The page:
The wealth management industry is changing fast, and RIAs that want to stay at the forefront of this evolution must adapt or be left in the past.
This was the overarching theme of a recent CFA Society of New York panel, on which HighTower CMO Abby Salameh, Pershing CEO of Advisor Solutions Mark Tibergien, Procyon Partners CEO Phil Fiore and moderator Louis Diamond of Diamond Consultants discussed the future of the independent and wirehouse channels.
So, what’s changing?
#1 – The industry is increasingly fragmented
On Wall Street recently reported that the first six months of 2019 saw 14 transitions of $1 billion or more, representing more than $45 billion in AUM. Of those transactions, some created RIAs, some went wirehouse, some went to boutique firms and some went regional. This is a notable shift away from past trends, which saw large wirehouse teams moving on to other wirehouses.
#2 – Advisors aging out of the business
Succession planning is top-of-mind for many RIAs, and this marks another drastic shift from the way the independent space has operated in the past.
“Historically, someone would accumulate a book of business, grow it, build great wealth and then die,” said Tibergien. “That was really the solo practitioner mentality.”
But today, firms have an eye toward keeping their legacies going long after their founders have retired. By bringing in associate advisors and giving them several years to acclimate to firm culture—and learn what clients expect from the founder-advisor—the next generation of wealth managers can carry on the firm’s traditions and values. Successful advisory firms build their businesses around the continuity of the practice, not around the personality of one specific advisor.
#3 – New clients will come from different places
According to a recent article, the CFP Board states that there are more advisors over the age of 70 than under the age of 30, and their clients are even older. The biggest challenge in succession planning is finding new clients to replace the old regulars. And when it comes to finding this next generation of clients, Salameh said the revolution will likely be digitized.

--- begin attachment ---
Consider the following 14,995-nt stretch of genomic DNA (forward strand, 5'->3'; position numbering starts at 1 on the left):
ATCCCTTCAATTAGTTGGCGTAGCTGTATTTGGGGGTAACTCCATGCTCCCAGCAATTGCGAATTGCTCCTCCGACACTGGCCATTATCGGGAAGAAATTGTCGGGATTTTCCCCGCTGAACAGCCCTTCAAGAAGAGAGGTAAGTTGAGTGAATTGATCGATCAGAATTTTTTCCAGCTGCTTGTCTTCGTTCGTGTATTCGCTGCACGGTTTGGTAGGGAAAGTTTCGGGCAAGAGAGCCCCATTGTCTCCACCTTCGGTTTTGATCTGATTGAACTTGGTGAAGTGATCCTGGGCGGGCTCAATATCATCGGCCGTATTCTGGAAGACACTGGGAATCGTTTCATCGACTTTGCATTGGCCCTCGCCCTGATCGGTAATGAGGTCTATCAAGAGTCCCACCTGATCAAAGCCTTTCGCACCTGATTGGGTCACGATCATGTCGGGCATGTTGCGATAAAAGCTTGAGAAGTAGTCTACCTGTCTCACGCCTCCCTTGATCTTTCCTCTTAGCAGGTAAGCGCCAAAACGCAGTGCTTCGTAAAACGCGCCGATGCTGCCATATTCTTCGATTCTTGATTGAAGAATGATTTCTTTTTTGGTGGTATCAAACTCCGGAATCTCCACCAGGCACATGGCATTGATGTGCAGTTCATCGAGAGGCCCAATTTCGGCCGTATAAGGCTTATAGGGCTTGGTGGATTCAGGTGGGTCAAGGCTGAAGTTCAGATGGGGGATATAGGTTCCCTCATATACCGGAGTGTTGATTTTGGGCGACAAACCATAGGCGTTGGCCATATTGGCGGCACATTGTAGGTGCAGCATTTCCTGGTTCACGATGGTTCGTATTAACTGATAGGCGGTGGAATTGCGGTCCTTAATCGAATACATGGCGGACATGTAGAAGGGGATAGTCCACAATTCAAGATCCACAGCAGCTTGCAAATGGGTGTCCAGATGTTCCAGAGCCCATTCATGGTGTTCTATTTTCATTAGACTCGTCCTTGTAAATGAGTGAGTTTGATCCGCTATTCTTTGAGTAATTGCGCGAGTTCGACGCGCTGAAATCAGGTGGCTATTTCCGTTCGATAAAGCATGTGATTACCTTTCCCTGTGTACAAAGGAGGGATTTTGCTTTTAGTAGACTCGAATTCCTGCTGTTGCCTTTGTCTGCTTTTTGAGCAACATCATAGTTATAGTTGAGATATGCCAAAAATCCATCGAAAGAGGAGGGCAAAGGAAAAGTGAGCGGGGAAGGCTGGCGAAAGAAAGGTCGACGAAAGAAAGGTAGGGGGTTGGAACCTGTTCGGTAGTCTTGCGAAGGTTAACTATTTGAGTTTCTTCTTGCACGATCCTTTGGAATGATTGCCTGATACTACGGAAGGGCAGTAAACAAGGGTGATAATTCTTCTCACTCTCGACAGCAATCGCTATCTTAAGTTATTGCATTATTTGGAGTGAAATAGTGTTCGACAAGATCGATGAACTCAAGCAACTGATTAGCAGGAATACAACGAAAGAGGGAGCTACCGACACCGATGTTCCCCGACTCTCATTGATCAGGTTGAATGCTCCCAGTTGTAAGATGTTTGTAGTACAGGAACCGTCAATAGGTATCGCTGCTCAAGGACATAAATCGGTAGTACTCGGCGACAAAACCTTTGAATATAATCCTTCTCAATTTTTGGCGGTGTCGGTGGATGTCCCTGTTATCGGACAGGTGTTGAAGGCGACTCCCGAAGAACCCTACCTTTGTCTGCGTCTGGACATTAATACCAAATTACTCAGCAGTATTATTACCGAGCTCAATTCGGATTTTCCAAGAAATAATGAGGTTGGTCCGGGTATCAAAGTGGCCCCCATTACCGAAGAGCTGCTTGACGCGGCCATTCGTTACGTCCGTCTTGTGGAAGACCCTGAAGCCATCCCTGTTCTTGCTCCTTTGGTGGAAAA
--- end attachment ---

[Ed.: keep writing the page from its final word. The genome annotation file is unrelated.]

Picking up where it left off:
“Are there clients for advisors to serve in that next generation? Of course,” she said. “But we need to figure out how to attract them and work with them. Right now, it’s all about their phones – they are going to start off their experience with investing on some sort of digital platform, and we need to be in front of that.”
#4 – Diversity is no longer optional
The financial world has long been dominated by white men, but that is shifting quickly. Women are taking charge of their financial lives and the financial lives of their families; and, the United States is set to become a “minority-majority” country within the next 20 years. The future of the industry will need to look different than it has in the past.
Advisory firms must start thinking outside the box when it comes to hiring a more diverse workforce, the panelists agreed. Whether it be casting a wider net, offering modern benefits that give more work/life balance or making an effort to recruit at college job fairs, successful advisors will do everything they can to help ensure their firms reflect the face of the future.
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